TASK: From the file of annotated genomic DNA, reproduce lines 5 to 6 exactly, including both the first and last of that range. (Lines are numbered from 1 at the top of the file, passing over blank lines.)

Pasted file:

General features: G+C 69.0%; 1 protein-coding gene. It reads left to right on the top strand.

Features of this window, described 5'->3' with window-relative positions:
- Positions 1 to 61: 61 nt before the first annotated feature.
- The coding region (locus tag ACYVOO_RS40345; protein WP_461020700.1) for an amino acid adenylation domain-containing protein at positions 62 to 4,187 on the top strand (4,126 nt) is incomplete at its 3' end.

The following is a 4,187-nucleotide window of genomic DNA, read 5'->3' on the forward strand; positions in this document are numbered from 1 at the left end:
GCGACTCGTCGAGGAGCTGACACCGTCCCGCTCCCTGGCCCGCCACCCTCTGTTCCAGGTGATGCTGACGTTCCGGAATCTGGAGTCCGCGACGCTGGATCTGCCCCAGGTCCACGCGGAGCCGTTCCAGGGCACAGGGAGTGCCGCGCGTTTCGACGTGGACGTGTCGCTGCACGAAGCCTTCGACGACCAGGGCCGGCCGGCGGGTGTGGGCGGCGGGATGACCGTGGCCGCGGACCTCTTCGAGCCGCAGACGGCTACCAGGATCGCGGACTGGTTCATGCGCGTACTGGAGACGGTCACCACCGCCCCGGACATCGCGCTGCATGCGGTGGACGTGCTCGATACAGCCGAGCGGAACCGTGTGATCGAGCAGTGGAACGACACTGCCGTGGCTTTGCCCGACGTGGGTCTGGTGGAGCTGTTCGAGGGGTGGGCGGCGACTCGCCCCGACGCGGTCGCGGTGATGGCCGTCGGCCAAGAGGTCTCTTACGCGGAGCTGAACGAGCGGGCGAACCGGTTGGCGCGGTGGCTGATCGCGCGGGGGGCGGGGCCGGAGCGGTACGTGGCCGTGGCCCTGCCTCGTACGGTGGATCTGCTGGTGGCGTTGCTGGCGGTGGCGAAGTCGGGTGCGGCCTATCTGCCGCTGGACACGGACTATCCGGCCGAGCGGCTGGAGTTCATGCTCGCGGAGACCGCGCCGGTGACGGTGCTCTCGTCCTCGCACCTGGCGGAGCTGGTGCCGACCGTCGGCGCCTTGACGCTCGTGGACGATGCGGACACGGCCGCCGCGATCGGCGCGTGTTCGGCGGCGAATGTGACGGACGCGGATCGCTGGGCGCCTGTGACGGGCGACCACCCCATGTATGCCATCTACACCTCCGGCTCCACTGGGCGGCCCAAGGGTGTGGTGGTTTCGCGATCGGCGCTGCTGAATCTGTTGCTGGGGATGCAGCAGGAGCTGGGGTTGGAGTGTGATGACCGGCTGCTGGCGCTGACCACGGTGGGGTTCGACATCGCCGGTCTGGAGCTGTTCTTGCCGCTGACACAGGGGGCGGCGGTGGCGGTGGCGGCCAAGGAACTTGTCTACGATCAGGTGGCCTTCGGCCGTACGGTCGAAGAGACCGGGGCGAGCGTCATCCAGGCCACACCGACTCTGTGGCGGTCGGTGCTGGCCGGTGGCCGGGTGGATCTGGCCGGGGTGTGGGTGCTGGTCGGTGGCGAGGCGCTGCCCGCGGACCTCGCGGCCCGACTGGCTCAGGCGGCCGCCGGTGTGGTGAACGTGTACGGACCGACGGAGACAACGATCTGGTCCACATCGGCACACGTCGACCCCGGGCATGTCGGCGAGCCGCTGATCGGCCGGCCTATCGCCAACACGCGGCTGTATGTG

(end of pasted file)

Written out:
The following is a 4,187-nucleotide window of genomic DNA, read 5'->3' on the forward strand; positions in this document are numbered from 1 at the left end:
GCGACTCGTCGAGGAGCTGACACCGTCCCGCTCCCTGGCCCGCCACCCTCTGTTCCAGGTGATGCTGACGTTCCGGAATCTGGAGTCCGCGACGCTGGATCTGCCCCAGGTCCACGCGGAGCCGTTCCAGGGCACAGGGAGTGCCGCGCGTTTCGACGTGGACGTGTCGCTGCACGAAGCCTTCGACGACCAGGGCCGGCCGGCGGGTGTGGGCGGCGGGATGACCGTGGCCGCGGACCTCTTCGAGCCGCAGACGGCTACCAGGATCGCGGACTGGTTCATGCGCGTACTGGAGACGGTCACCACCGCCCCGGACATCGCGCTGCATGCGGTGGACGTGCTCGATACAGCCGAGCGGAACCGTGTGATCGAGCAGTGGAACGACACTGCCGTGGCTTTGCCCGACGTGGGTCTGGTGGAGCTGTTCGAGGGGTGGGCGGCGACTCGCCCCGACGCGGTCGCGGTGATGGCCGTCGGCCAAGAGGTCTCTTACGCGGAGCTGAACGAGCGGGCGAACCGGTTGGCGCGGTGGCTGATCGCGCGGGGGGCGGGGCCGGAGCGGTACGTGGCCGTGGCCCTGCCTCGTACGGTGGATCTGCTGGTGGCGTTGCTGGCGGTGGCGAAGTCGGGTGCGGCCTATCTGCCGCTGGACACGGACTATCCGGCCGAGCGGCTGGAGTTCATGCTCGCGGAGACCGCGCCGGTGACGGTGCTCTCGTCCTCGCACCTGGCGGAGCTGGTGCCGACCGTCGGCGCCTTGACGCTCGTGGACGATGCGGACACGGCCGCCGCGATCGGCGCGTGTTCGGCGGCGAATGTGACGGACGCGGATCGCTGGGCGCCTGTGACGGGCGACCACCCCATGTATGCCATCTACACCTCCGGCTCCACTGGGCGGCCCAAGGGTGTGGTGGTTTCGCGATCGGCGCTGCTGAATCTGTTGCTGGGGATGCAGCAGGAGCTGGGGTTGGAGTGTGATGACCGGCTGCTGGCGCTGACCACGGTGGGGTTCGACATCGCCGGTCTGGAGCTGTTCTTGCCGCTGACACAGGGGGCGGCGGTGGCGGTGGCGGCCAAGGAACTTGTCTACGATCAGGTGGCCTTCGGCCGTACGGTCGAAGAGACCGGGGCGAGCGTCATCCAGGCCACACCGACTCTGTGGCGGTCGGTGCTGGCCGGTGGCCGGGTGGATCTGGCCGGGGTGTGGGTGCTGGTCGGTGGCGAGGCGCTGCCCGCGGACCTCGCGGCCCGACTGGCTCAGGCGGCCGCCGGTGTGGTGAACGTGTACGGACCGACGGAGACAACGATCTGGTCCACATCGGCACACGTCGACCCCGGGCATGTCGGCGAGCCGCTGATCGGCCGGCCTATCGCCAACACGCGGCTGTATGTG